6.Tetracycline in the environment may cause 100% of OX5034 to survive instead of 50%

OX5034 mosquitoes are reared in tetracycline contaminated conditions which allows female offspring to survive so eggs can be produced. Tetracyclines are found in pet foods, sewage, drinking water, animal feces, liquid manure and tetracyclines are also applied as a veterinary medicine in the water bowls of livestock and pets placed outdoors. Studies suggest Aedes aegypti do not prefer clean water (26) and their larvae can develop in septic tanks, sewage treatment plants and cesspits in Florida (27), and other places where tetracyclines may be present (28). There is even some evidence that Aedes aegypti exposed to antibiotics, such as tetracyclines, may increase the transmission of dengue fever (29). Oxitec’s second generation females could also persist in the environment if the genetic killing mechanism evolves (30) over time through genetic mutations allowing both male and female offspring to survive to adulthood.

7.OX5034 mosquitoes may cause another mosquito that spreads diseases to move in.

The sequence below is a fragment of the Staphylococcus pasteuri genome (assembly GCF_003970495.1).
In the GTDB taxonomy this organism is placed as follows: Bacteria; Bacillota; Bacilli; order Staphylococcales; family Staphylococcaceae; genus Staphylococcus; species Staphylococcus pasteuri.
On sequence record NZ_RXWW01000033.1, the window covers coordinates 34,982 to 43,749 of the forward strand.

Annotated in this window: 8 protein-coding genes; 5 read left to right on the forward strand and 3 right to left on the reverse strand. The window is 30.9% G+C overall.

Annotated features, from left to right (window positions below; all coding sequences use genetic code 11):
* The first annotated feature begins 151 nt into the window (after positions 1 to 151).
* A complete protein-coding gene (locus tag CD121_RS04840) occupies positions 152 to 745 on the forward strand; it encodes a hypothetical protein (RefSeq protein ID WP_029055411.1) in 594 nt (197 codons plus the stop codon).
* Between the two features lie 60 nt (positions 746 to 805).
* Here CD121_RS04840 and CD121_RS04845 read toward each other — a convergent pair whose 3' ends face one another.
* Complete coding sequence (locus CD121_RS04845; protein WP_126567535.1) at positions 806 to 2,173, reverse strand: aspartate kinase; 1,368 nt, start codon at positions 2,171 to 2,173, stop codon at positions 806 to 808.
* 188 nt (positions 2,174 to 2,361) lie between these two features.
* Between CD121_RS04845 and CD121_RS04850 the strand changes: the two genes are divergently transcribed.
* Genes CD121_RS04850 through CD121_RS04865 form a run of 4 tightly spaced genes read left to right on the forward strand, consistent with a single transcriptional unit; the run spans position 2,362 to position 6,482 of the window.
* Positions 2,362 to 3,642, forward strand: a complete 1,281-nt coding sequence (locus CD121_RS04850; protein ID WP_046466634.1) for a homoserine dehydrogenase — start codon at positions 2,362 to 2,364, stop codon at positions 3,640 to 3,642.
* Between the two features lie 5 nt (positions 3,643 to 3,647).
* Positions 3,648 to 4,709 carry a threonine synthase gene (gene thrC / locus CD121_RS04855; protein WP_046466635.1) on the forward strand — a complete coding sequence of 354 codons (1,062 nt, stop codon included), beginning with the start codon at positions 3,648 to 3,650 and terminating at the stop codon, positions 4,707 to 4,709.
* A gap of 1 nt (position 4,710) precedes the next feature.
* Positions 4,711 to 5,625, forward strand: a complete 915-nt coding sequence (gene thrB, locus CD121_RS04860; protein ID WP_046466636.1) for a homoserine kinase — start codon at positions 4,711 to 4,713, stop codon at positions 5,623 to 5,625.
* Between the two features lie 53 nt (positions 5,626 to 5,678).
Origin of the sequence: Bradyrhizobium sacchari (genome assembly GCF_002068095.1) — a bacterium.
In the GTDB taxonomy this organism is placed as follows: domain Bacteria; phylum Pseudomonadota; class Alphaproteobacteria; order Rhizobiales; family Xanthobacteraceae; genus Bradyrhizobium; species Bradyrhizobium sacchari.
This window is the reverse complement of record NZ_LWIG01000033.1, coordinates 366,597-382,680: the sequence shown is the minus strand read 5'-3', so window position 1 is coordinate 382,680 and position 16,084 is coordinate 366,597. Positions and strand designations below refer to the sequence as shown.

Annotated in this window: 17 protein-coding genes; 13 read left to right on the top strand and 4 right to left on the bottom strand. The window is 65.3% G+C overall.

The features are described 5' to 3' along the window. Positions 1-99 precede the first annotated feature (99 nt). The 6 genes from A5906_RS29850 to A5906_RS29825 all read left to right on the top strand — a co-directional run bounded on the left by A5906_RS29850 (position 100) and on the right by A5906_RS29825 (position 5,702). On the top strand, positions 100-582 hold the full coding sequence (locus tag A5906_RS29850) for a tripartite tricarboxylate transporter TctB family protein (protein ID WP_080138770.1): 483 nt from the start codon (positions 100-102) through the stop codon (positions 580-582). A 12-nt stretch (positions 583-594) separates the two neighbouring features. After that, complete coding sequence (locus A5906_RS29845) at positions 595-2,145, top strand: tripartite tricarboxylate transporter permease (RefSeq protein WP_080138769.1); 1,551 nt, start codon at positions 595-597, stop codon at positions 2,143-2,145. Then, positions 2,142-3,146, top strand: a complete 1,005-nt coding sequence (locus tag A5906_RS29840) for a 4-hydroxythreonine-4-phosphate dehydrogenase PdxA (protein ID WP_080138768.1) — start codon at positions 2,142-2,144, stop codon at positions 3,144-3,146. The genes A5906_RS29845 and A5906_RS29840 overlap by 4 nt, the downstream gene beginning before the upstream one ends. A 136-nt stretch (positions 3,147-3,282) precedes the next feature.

Current control methods in Florida, such as the use of the larvicide Vectobac – Bacillus thuringiensis israelensis, often target both Aedes aegypti and Aedes albopictus (31). However, the OX5034 mosquitoes would target only Aedes aegypti, possibly causing a reduction in only Aedes aegypti which could create an opportunity for Aedes albopictus (32) to enter an area and establish itself (33). This could create a situation where Aedes aegypti and Aedes albopictus co-occur. Aedes aegypti and Aedes albopictus already co-occur in some suburban areas of South Florida making this likely for the Keys in this scenario. The Aedes albopictus also transmits mosquito-borne diseases such as dengue fever and chikungunya (34), as well as Zika (35). Aedes albopictus infected with dengue have been found in North America (36) as well West Nile Virus (37), eastern equine encephalomyelitis, Cache Valley (38) and La Crosse virus (39) virus. So, by reducing only the Aedes aegypti population it can create a scenario where there are two different species which spread the same diseases instead of just one. In some cases Aedes albopictus acted as the major vector of both dengue and chikungunya even though both Aedes aegypti and Aedes albopictus were present (40). Therefore, outbreaks can occur which are caused by Aedes albopictus which do not involve Aedes aegypti and vice versa. At least 16 allergens have been found in Aedes albopictus saliva (41). If Aedes albopictus are able to establish in an area because of a reduction in Aedes aegypti this could increase the number of allergic reactions. Since most people are bitten by mosquitoes in or around their home, people in some areas are not likely to have been exposed to Aedes albopictus. Therefore natural desensitization likely does not exist among those residents. Furthermore, due to the residents’ low or absent natural immunity, having no previous exposure to Aedes albopictus, they are at an increased risk of severe reactions to mosquito bites and this is especially true for young children. The reactions could include large local swellings and redness, generalized urticaria, angioedema, nausea, dizziness, headaches, lethargy and systemic anaphylaxis.